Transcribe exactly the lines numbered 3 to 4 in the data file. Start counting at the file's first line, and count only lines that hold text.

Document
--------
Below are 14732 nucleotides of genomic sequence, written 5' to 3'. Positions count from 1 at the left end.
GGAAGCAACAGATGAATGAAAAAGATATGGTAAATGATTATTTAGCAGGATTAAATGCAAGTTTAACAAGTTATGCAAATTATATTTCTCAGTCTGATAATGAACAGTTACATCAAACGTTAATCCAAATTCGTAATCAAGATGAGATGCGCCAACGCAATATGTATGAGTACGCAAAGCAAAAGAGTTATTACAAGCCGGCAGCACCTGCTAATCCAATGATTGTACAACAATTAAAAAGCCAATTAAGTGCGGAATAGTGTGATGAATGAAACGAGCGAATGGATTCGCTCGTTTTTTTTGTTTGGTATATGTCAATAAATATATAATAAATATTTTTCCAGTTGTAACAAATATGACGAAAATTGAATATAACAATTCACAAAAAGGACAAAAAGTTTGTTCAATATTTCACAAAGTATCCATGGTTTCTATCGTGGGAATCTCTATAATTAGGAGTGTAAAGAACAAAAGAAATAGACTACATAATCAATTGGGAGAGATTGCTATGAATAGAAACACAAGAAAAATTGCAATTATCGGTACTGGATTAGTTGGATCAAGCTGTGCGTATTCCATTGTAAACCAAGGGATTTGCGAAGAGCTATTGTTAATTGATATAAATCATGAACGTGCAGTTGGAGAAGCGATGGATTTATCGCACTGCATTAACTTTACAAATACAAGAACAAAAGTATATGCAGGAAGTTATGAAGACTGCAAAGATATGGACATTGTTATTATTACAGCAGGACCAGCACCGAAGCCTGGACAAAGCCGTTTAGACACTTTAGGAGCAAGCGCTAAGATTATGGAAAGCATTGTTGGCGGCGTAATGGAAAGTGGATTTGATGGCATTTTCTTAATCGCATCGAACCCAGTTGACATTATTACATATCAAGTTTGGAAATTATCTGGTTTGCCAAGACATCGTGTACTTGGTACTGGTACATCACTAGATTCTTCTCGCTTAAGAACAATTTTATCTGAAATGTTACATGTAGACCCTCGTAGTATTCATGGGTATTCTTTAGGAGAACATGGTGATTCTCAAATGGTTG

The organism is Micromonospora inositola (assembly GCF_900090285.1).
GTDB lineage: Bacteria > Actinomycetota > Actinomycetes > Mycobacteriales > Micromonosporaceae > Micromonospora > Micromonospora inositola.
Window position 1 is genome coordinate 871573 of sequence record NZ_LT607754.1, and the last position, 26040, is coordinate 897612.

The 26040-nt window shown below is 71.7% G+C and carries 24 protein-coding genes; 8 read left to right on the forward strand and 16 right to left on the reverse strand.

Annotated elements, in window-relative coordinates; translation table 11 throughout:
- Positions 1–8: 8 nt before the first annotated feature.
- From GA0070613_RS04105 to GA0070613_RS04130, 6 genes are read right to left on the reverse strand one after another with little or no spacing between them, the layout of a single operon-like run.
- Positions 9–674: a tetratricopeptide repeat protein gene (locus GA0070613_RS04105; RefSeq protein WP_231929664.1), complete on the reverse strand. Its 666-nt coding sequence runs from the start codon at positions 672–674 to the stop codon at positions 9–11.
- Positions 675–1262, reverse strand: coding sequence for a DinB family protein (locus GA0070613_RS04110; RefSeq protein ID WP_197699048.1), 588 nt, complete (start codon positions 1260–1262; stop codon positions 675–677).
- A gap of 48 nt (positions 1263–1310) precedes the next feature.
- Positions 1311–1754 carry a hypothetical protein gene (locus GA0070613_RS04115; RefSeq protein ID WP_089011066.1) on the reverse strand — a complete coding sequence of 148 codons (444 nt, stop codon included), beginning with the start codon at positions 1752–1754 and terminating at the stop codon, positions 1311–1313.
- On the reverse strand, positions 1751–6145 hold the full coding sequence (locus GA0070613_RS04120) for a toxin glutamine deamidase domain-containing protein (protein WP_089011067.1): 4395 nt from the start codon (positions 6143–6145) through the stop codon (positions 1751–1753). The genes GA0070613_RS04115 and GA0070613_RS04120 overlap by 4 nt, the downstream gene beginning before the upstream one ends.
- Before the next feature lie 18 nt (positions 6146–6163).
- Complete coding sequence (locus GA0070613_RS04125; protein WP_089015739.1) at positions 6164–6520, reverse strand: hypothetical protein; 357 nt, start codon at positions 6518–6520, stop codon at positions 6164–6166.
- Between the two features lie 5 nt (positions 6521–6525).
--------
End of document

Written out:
The organism is Micromonospora inositola (assembly GCF_900090285.1).
GTDB lineage: Bacteria > Actinomycetota > Actinomycetes > Mycobacteriales > Micromonosporaceae > Micromonospora > Micromonospora inositola.